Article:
In the plan released on Jan. 19, the Army Corps announced it would spend $732 million to finish design and construction of Lock and Dam 25, located on the Upper Mississippi River in Winfield, Mo. This is the first time this project has received construction funding since it was authorized in 2007. NGFA supported the Infrastructure Investment and Jobs Act, in which Congress provided $2.5 billion for inland waterways construction projects giving the Army Corps 60 days to produce a detailed spending plan.

“NGFA thanks the Biden administration, Sens. Dick Durbin, D-Ill., Tammy Duckworth, D-Ill., Roy Blunt, R-Mo., and Chuck Grassley, R-Iowa, and Reps. Cheri Bustos, D-Ill., and Ashley Hinson, R-Iowa, for leading a bipartisan contingent of lawmakers in the House and Senate that highlighted the critical need to fund the Navigation and Ecosystem Sustainability Program (NESP) starting with Lock and Dam 25,” said NGFA President and CEO Mike Seyfert. “We appreciate their leadership on this long-standing priority for NGFA and we are grateful for this result.”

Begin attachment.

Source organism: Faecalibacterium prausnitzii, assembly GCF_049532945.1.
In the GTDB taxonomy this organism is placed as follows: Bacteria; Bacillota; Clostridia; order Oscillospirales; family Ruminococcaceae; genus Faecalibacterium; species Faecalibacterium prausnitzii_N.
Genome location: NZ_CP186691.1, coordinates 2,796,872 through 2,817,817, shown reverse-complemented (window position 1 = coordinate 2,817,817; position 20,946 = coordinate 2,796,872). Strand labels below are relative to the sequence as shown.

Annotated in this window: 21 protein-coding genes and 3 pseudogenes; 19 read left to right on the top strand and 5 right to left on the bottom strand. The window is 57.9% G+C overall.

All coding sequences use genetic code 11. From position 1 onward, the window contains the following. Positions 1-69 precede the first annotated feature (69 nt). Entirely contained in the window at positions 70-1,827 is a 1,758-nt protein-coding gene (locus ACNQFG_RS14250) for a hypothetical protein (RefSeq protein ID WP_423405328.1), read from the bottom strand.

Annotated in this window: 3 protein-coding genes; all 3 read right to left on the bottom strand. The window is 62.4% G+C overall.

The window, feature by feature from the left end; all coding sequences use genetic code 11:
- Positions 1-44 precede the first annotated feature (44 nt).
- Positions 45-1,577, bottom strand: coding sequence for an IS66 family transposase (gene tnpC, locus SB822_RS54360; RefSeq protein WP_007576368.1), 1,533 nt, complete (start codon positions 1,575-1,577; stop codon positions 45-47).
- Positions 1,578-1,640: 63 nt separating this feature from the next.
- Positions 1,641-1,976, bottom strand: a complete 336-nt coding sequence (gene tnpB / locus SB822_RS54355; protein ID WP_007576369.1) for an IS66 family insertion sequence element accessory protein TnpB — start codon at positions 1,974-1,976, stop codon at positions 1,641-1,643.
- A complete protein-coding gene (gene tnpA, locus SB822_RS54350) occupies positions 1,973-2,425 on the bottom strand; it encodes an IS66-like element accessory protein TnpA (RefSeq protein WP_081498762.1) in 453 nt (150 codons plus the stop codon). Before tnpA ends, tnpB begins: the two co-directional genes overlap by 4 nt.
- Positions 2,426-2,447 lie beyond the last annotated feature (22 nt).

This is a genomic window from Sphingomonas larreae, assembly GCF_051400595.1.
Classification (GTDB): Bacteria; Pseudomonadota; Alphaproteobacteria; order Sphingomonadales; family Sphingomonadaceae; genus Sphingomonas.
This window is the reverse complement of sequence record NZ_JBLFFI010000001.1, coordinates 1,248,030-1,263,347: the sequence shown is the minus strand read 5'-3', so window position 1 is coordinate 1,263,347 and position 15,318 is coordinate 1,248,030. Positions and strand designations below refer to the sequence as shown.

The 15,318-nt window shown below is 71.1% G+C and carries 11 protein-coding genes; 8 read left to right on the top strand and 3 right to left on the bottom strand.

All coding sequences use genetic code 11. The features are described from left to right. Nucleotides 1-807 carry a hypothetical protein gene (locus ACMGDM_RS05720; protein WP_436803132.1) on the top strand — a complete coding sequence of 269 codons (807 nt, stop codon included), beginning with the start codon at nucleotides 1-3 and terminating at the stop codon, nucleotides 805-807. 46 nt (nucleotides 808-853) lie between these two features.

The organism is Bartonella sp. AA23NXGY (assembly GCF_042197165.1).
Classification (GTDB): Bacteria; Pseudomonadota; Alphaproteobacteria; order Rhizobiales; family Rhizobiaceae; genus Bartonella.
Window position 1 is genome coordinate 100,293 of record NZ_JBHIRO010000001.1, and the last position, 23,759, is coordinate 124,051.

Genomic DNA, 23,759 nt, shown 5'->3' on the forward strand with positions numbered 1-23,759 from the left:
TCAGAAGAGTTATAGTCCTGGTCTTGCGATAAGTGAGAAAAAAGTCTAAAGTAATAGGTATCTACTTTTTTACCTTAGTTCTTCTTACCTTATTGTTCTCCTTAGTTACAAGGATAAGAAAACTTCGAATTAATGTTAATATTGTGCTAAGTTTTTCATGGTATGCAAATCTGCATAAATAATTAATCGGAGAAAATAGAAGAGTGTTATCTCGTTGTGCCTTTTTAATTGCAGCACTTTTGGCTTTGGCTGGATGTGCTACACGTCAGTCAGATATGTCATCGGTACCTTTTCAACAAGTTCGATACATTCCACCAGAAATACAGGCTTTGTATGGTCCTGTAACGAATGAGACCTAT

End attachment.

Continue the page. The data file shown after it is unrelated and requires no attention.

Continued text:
The Corps’ spending plan, which includes about $4 billion for commercial navigation improvements at ports and on inland waterways, details how the Corps will allocate money under the Infrastructure Investment and Jobs Act and the 2022 Disaster Relief Supplemental Appropriations Act.

“The existing locks on the Upper Mississippi River-Illinois Waterway were built in the 1930’s with 600-foot chambers to accommodate the standard vessels used for commerce during that time,” Seyfert said. “However, today’s towboats can push a 1,200-foot-long tow of 15 barges which must ‘double-lock’ through, resulting in significant, costly delays. Modernizing these outdated locks will help discipline rail rates, reduce wear and tear on U.S. roads and bridges, and make American agriculture more competitive.”